Stanton and his agent Joel Wolfe of Wasserman haven’t had a chance to meet with prospective Marlins owners Derek Jeter and Bruce Sherman yet. The Jeter-Sherman group just got approved by MLB owners this week (and has yet to close), and Stanton himself is busy, bringing positive attention to a situation that’s seemed far less so for a lot of his spectacular tenure, which has been overwhelmed most times with some freak unfortunate injuries but more often doubts and questions about a financial morass that for all of Stanton’s tenure has hung over the Marlins. While Stanton has starred, the franchise has seemed to swing back and forth from minuscule payrolls to steep losses, one reality more untenable than the next.
Though Stanton is providing many late thrills – very possibly in his last days as a Marlin — this year the main storyline has been the sale, and the expectation that an uber-famous superstar buying the team, the iconic Jeter (who incidentally never played in one losing season, and remarkably played in only one game that didn’t have an effect on the pennant race in his illustrious career, the last one of the 2008 season) will drastically cut payroll out of necessity.
It’s been a several-month struggle to form an ownership group and come up with the $1.2 billion to buy the team, and with a $90 million “preferred equity” piece courtesy of Michael Dell (what some describe as a loan) plus $400 million in debt to start things, and seemingly less-than-deep pockets (main owner Sherman isn’t listed on at least one roster of billionaires, though the claim is that he is one, and to come up with his $400 million stake, he had better be), it’s hard to imagine anything less than a scale back and retool.
There have been suggestions the payroll for a team that’s already well short in the pitching department will be cut from a franchise-high $115 million to $85 million, or less, and while that hasn’t been confirmed yet, the few non-Stanton headlines that have hit this week are reminders that a new era awaits – two separate purges have cost eight high-profile Marlins execs/consultants their jobs, including two Hall of Famers (Andre Dawson and Tony Perez, who heard about his ousting from outgoing team president David Samson but reiterated yesterday that he still hasn’t heard from Jeter himself, so he’d like to wait and see before officially saying good-bye), plus Mr. Marlin Jeff Conine, octogenarian World Series winner Jack McKeon and four high-ranking execs, in a week that should be all about Stanton and the exploits that have made him an MVP favorite, if not the MVP favorite.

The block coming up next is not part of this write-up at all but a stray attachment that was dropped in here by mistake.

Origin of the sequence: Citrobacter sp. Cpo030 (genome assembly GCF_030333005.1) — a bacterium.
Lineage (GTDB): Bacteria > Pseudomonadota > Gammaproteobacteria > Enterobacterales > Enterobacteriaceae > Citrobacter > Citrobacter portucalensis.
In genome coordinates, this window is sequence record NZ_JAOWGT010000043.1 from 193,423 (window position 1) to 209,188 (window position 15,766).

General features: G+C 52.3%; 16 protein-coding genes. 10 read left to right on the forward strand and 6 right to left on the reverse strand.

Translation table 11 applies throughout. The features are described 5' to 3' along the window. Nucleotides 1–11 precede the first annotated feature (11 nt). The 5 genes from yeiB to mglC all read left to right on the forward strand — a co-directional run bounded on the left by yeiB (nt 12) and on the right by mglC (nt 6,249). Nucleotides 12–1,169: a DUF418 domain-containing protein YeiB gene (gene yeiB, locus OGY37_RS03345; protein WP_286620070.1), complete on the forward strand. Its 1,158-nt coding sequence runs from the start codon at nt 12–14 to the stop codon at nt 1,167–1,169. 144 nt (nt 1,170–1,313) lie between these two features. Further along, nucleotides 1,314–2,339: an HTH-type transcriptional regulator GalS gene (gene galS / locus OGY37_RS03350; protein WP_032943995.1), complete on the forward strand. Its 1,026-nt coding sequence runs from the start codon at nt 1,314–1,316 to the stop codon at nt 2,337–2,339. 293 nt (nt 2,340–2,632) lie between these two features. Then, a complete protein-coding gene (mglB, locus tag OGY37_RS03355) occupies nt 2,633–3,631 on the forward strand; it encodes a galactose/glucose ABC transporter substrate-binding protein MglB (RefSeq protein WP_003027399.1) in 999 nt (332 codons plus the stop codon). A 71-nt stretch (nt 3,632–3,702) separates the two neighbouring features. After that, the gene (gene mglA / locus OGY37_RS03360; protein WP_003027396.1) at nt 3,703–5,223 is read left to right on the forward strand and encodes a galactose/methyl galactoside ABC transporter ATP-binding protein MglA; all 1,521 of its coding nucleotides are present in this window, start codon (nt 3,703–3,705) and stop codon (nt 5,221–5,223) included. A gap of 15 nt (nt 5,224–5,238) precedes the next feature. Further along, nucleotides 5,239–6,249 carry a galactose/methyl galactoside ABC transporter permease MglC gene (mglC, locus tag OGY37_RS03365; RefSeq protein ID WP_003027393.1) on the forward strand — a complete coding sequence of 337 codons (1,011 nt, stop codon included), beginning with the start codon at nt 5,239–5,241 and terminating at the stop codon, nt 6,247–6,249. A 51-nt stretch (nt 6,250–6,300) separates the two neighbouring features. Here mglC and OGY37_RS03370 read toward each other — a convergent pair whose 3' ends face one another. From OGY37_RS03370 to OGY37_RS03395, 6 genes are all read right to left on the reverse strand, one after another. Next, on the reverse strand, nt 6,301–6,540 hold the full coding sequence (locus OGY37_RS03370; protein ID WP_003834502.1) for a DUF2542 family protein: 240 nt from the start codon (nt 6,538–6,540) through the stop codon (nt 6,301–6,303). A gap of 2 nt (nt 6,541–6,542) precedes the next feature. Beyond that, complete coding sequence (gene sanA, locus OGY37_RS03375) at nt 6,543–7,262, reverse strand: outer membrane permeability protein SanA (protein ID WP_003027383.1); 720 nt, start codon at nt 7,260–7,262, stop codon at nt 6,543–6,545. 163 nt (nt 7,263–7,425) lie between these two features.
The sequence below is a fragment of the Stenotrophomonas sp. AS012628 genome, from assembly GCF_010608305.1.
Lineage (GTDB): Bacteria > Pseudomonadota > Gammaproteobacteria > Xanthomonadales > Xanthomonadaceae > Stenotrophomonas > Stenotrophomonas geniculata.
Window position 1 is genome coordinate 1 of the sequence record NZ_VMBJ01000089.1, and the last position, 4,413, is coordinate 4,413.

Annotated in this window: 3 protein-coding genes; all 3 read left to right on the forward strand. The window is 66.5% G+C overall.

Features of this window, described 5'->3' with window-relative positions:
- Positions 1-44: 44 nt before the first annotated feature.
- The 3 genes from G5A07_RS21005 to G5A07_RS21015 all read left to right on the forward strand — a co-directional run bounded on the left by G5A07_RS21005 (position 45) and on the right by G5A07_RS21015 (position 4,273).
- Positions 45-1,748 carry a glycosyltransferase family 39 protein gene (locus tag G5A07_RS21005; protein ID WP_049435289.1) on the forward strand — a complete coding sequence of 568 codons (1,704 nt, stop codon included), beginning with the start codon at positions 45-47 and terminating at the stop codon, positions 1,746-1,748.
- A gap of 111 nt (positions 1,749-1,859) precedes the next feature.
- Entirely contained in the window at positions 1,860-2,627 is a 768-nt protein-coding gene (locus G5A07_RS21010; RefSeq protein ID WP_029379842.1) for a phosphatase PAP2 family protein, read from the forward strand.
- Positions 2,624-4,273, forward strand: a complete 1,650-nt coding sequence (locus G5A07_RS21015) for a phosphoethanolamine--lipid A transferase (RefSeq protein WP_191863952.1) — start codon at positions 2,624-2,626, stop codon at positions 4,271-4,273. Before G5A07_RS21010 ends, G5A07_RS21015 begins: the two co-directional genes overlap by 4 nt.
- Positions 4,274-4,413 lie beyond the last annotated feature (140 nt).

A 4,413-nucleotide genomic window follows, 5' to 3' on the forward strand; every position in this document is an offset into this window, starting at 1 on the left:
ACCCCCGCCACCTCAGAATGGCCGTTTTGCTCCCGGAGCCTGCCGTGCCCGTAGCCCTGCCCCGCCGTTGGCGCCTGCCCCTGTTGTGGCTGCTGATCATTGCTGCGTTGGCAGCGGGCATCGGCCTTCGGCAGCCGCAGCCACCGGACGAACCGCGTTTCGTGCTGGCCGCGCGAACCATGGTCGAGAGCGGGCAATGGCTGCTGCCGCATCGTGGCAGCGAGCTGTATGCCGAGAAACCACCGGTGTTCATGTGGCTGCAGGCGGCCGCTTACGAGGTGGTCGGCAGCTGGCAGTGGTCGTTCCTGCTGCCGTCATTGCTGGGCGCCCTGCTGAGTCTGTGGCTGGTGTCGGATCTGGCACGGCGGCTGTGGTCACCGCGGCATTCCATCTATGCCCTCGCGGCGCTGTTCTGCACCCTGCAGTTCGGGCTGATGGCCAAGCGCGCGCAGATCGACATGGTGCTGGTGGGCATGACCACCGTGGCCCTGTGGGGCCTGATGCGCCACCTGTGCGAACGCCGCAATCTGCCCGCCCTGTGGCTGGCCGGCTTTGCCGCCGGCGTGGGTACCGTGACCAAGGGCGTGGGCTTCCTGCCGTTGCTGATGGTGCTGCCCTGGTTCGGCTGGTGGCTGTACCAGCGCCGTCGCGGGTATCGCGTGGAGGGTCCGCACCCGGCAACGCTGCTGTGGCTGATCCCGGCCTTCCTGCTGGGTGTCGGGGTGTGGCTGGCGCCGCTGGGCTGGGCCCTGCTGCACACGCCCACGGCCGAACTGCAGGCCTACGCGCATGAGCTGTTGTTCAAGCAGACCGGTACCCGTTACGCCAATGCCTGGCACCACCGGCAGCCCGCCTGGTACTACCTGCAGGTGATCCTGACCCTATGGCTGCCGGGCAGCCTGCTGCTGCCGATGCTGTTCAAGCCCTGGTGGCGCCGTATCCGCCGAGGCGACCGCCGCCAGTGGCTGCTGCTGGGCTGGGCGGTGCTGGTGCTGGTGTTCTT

Stanton isn’t the sort to make his case, but says the MVP “would be special for me personally, especially with all the ups and downs I’ve gone through.” He was presumably talking about the injuries that have curtailed his previous seasons, and all the other stuff around it that sometimes seems to overwhelm all the rest around here.
He’s 27, and all that other stuff is wearing on him again, even if it doesn’t affect him on the field one iota. He’s a consistently positive force, but he can only do so much. As fortunate as Jeter was to be drafted by the Yankees, you wonder sometimes if Stanton’s selection by the Marlins makes him star-crossed forever.
“I’m sick of the negativity,” Stanton admitted. “Anything positive I’ve done, there’s still negativity. I’m doing this … but the owner’s doing that. I’m doing this, but the team’s doing that.”
Even the day he signed the record contract, which was a happy day for him and a proud one for ownership, Stanton recalled that “most of the questions were negative.”
Stanton signed that deal with the understanding that the Marlins were going to build around him, and outgoing owner Jeffrey Loria indeed has spent lavishly by Marlins standards, well beyond the team’s means according to people who have seen the books that show a pittance in local revenues (far less than $100 million, according to some who have seen the books). But word now is, the bill’s coming due.